The Fact-Check: Why John Merrow’s Misleading DC Rant Ignores Facts, Research and the Full Truth
The Fact-Check is an ongoing series by The Seventy Four that aims to analyze how journalists, politicians, and leaders incorrectly use or misinterpret education data and research. You can find our complete Fact-Check archive on our website.
John Merrow, a retired education reporter from PBS, holds negative opinions about Michelle Rhee, Kaya Henderson, and the education reforms in Washington, D.C.
Michelle Rhee served as the controversial schools chancellor in D.C. from 2007 to 2010, and Kaya Henderson replaced her and led the district for the past five years. Both Rhee and Henderson implemented various policies, including stricter teacher evaluations, expansion of charter schools, and accountability based on test results.
Merrow recently found himself in a public feud with Eva Moskowitz, the founder of Success Academy, over his reporting on the disciplinary practices of the New York City charter school in a PBS segment.
In a recent blog post focused on D.C., Merrow argues that the education reform initiated by Michelle Rhee in 2007, and continued by Kaya Henderson, has been a failure and a fraudulent endeavor. According to him, the students and teachers in Washington deserve better.
With such strong language, Merrow must have compelling evidence to support his claims. However, it turns out that he doesn’t.
Merrow misuses test data (Part I)
Merrow accepts that D.C.’s scores on the National Assessment of Educational Progress (NAEP) have improved at a quicker rate than any other urban district. But he argues that these improvements are uncertain at best because they may be a result of wealthier families moving to Washington and enrolling their children in public schools.
Although it is challenging to know for sure, two recent studies suggest that the test score gains in D.C. were not primarily due to changing student demographics. One comprehensive study discovered that the test scores in the district had substantially improved, especially in math, even when accounting for changes in student demographics.
A more recent analysis of the data reported that only a small portion of the NAEP gains could be explained by demographic changes. The results showed that the NAEP scores increased not only among different racial groups but also among other subgroups such as gender, disability status, and English language learner status.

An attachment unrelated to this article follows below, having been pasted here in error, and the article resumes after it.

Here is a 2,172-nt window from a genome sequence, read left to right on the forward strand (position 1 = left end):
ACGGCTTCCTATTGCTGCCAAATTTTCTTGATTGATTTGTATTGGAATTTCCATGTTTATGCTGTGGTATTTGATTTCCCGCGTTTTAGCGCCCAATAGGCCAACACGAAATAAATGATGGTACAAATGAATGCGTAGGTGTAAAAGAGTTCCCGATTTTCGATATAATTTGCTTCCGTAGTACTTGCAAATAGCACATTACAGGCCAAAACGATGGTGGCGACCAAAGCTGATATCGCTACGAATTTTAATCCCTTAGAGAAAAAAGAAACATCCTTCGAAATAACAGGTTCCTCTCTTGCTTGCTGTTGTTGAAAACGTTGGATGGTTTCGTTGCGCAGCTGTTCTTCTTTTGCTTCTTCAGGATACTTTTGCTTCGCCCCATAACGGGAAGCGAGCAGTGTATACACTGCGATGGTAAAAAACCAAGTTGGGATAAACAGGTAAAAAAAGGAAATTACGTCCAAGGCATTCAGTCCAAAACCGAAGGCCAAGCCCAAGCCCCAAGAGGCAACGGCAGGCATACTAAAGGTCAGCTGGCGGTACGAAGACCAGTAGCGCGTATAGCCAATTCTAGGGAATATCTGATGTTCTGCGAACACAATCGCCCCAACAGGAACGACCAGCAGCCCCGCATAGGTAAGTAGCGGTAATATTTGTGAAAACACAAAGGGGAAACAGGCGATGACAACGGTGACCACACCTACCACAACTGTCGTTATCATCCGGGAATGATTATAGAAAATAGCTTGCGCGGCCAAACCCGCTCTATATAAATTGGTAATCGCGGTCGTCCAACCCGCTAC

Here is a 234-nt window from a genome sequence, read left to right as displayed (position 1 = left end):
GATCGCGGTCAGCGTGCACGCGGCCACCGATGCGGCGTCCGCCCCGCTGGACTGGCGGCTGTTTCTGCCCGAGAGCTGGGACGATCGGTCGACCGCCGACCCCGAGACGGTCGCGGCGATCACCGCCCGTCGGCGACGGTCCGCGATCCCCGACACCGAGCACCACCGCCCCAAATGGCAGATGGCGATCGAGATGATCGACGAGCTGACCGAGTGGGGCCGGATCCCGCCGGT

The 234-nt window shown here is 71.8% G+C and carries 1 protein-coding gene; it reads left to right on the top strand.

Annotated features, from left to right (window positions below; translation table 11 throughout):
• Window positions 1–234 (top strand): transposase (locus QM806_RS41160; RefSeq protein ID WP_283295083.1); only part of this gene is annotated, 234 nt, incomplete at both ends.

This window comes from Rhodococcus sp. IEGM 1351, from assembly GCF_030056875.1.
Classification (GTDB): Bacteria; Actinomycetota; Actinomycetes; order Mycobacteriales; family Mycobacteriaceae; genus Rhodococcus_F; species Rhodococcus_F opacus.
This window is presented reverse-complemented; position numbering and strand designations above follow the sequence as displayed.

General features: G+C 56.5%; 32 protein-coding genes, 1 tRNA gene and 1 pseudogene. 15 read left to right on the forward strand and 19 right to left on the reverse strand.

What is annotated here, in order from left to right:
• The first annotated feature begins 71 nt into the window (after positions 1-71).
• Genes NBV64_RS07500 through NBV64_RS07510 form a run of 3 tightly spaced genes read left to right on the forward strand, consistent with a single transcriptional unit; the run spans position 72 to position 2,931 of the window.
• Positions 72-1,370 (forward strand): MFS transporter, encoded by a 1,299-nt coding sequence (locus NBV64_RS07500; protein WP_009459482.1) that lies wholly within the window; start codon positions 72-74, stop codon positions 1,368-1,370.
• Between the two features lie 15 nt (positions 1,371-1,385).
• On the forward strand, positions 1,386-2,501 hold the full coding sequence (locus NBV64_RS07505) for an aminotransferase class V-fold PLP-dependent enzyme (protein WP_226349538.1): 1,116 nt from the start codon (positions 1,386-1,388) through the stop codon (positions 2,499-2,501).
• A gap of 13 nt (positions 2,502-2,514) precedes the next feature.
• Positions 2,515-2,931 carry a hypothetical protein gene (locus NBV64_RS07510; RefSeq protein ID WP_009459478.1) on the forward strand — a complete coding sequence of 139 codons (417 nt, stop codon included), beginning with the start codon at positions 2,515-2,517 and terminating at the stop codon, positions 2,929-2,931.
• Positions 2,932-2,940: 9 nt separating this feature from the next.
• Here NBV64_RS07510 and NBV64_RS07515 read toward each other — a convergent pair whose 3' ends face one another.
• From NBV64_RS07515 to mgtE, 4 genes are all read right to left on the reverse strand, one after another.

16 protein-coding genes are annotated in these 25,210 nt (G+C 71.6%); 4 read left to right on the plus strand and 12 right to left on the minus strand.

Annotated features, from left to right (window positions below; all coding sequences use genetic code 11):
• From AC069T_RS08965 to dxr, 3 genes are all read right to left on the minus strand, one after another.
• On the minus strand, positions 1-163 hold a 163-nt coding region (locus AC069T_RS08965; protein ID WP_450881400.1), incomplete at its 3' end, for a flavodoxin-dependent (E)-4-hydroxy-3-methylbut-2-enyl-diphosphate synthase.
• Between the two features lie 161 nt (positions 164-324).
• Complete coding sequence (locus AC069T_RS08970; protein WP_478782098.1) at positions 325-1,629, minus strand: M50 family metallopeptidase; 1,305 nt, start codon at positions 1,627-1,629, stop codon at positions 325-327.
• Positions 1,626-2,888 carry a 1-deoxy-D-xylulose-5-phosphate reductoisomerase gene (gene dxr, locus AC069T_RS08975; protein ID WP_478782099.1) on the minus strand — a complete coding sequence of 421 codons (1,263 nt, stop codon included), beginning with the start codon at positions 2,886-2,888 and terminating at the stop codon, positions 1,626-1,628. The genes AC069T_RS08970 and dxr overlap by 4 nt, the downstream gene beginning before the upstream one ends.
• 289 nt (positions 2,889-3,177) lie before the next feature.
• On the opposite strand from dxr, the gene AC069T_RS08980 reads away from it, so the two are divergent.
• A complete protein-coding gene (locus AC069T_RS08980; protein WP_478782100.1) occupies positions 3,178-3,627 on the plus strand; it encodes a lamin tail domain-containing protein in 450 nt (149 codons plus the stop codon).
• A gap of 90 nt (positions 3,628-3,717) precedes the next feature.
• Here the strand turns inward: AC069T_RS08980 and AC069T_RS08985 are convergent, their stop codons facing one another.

Furthermore, it is important to note that using NAEP scores to evaluate the effectiveness of specific policies is misguided. Some people have referred to this practice as "misNAEPery" because it involves making sweeping declarations without being able to directly link the test scores to specific policies.
It should be clarified that Merrow is not the only one who misuses test data. Many supporters of D.C. reforms also engage in this unfortunate practice. However, this doesn’t justify making unsupported claims about D.C. NAEP scores, as Merrow has done.
Merrow misuses test data (Part II)
Merrow also points out D.C.’s proficiency rates from the recently released PARCC standardized tests. He highlights that only around 10% of District students who took the PARCC geometry test and 25% of those taking the English test achieved a "college and career ready" status.
Using raw proficiency rates to judge the impact of specific education policies is simply inappropriate. Without knowing what the scores would have been without Henderson’s reforms, it is impossible to draw accurate conclusions.
Just like in many other places where new Common Core-aligned tests were administered, D.C. saw a drop in proficiency rates. This decline was not due to students learning less, but because the proficiency standards were made more challenging. Since the test was new, there is no baseline for comparison.